Sunday, July 5, 2009

Newsweek's "What to Read Now and Why" Display

Sharon, our magaczarina, was quite taken with Newsweek's "What to Read Now and Why" list in the July 13th issue. It's a really interesting collection of titles, that whether old or new, reflect on some issue of interest today. It's great to see Anthony Trollope's The Way We Live Now at #1, a classic novel of financial and moral crisis.

#2 is Lawrence Wright's 9/11 book, The Looming Tower. Prisoner of State is the controversial Chinese memoir at #3. But did you expect William Faulkner's The Bear at #5, "The best environmental novel every written?" Or how about Ayelet Waldman's Bad Mother at #25? (We sold a copy of Waldman's book this week off the display (below). No Great Gatsby for this list.

Sharon was particularly excited that The Elegance of the Hedgehog was at #45.

We made a snappy display, including a snappy sign. We've got a number of the fifty titles on hand, and several more on order. But where is American Journeys, by Don Watson? Seemingly out of print. And lots more is out of stock.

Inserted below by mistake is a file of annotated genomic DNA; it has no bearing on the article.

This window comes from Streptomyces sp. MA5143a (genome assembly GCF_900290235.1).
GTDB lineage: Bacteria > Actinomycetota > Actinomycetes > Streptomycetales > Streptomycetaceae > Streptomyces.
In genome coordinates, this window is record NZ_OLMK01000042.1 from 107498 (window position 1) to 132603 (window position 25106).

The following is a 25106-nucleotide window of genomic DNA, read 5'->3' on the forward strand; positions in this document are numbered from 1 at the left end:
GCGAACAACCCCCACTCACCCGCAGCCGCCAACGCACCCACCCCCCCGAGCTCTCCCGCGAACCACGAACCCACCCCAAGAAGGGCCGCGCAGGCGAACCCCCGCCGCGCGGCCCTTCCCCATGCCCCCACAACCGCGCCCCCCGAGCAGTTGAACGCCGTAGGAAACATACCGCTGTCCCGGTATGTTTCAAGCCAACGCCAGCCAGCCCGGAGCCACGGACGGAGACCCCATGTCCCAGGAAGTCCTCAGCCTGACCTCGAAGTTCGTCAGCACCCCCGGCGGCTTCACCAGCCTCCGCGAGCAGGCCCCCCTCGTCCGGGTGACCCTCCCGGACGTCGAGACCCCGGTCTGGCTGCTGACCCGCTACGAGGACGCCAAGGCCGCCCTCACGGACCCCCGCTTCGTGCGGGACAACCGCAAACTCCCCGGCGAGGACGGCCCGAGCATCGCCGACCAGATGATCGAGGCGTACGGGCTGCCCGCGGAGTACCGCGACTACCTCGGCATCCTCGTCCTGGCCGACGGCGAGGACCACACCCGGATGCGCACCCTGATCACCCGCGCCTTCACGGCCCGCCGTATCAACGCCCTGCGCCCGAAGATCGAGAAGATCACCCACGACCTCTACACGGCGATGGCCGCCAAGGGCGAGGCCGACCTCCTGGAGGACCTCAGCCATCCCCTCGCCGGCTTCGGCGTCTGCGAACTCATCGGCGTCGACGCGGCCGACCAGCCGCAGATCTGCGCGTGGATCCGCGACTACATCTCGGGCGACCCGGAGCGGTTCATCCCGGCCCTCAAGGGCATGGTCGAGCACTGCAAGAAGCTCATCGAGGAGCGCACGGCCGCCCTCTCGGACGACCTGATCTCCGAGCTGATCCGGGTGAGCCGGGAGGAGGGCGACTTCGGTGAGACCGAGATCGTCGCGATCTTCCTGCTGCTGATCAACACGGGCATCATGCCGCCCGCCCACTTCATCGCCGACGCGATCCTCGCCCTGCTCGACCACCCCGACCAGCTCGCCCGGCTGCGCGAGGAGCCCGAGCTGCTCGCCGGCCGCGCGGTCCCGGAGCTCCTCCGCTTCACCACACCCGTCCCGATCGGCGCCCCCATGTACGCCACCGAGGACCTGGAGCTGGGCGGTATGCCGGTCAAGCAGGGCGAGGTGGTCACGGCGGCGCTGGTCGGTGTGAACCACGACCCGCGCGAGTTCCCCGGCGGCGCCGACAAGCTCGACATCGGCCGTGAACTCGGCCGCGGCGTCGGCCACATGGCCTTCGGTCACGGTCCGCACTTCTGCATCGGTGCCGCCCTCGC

So in the old days, if this took off, titles would be reprinted, buzz would continue, all would be well. But what if the rights only go to Sony readers or Kindles and there is no printed copy, except for perhaps a print-on-demand, nonreturnable, short discount version? Eeks.

If nothing else, I'm hoping this display sells through my draw of Newsweeks. Hey, Michael Jackson's on the cover and it should already have flown out the door. But People is doing far better--we're already in double digits, which is pretty good for us.

I was hoping to link to the list, but it's not yet posted--you have to buy it! Good for them. Here's a link to Newsweek's site.


Anonymous said...

Actually, the article is available at Newsweek's site, here:

Book bloggers banded together, starting before the weekend, splitting up the list with each blogger reading and reviewing one title (that said person hasn't read before), before the end of 2009. All the books have been claimed by at least one person, and now quite a few titles have been spoken for more than once.

It's a daunting list to me, when considered as a unit, but each individual title? Less overwhelming.

Daniel Goldin said...

Oh, thank you for the link!